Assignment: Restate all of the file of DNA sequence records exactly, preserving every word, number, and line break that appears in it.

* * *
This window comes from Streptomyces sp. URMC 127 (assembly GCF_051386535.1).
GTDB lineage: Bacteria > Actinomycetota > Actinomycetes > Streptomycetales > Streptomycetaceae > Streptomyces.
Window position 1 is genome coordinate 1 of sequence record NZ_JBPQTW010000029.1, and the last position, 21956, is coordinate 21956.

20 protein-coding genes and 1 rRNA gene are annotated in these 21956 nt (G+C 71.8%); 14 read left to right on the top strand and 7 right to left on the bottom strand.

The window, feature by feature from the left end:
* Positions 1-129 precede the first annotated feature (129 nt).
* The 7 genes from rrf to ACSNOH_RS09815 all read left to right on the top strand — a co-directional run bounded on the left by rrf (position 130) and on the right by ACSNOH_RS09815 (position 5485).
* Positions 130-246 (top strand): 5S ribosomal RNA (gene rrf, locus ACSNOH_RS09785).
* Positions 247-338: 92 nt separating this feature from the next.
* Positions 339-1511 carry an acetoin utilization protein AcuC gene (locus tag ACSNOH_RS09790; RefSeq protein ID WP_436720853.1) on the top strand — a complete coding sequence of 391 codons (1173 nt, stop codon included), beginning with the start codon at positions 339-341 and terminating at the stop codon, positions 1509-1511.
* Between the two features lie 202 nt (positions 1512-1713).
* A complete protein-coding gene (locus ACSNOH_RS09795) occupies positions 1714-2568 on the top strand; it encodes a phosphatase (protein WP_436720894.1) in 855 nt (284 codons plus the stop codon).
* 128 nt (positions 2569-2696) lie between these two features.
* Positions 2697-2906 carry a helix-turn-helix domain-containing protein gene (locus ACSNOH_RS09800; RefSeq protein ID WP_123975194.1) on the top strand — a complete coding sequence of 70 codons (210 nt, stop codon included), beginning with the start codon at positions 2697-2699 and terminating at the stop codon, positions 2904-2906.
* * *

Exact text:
This window comes from Streptomyces sp. URMC 127 (assembly GCF_051386535.1).
GTDB lineage: Bacteria > Actinomycetota > Actinomycetes > Streptomycetales > Streptomycetaceae > Streptomyces.
Window position 1 is genome coordinate 1 of sequence record NZ_JBPQTW010000029.1, and the last position, 21956, is coordinate 21956.

20 protein-coding genes and 1 rRNA gene are annotated in these 21956 nt (G+C 71.8%); 14 read left to right on the top strand and 7 right to left on the bottom strand.

The window, feature by feature from the left end:
* Positions 1-129 precede the first annotated feature (129 nt).
* The 7 genes from rrf to ACSNOH_RS09815 all read left to right on the top strand — a co-directional run bounded on the left by rrf (position 130) and on the right by ACSNOH_RS09815 (position 5485).
* Positions 130-246 (top strand): 5S ribosomal RNA (gene rrf, locus ACSNOH_RS09785).
* Positions 247-338: 92 nt separating this feature from the next.
* Positions 339-1511 carry an acetoin utilization protein AcuC gene (locus tag ACSNOH_RS09790; RefSeq protein ID WP_436720853.1) on the top strand — a complete coding sequence of 391 codons (1173 nt, stop codon included), beginning with the start codon at positions 339-341 and terminating at the stop codon, positions 1509-1511.
* Between the two features lie 202 nt (positions 1512-1713).
* A complete protein-coding gene (locus ACSNOH_RS09795) occupies positions 1714-2568 on the top strand; it encodes a phosphatase (protein WP_436720894.1) in 855 nt (284 codons plus the stop codon).
* 128 nt (positions 2569-2696) lie between these two features.
* Positions 2697-2906 carry a helix-turn-helix domain-containing protein gene (locus ACSNOH_RS09800; RefSeq protein ID WP_123975194.1) on the top strand — a complete coding sequence of 70 codons (210 nt, stop codon included), beginning with the start codon at positions 2697-2699 and terminating at the stop codon, positions 2904-2906.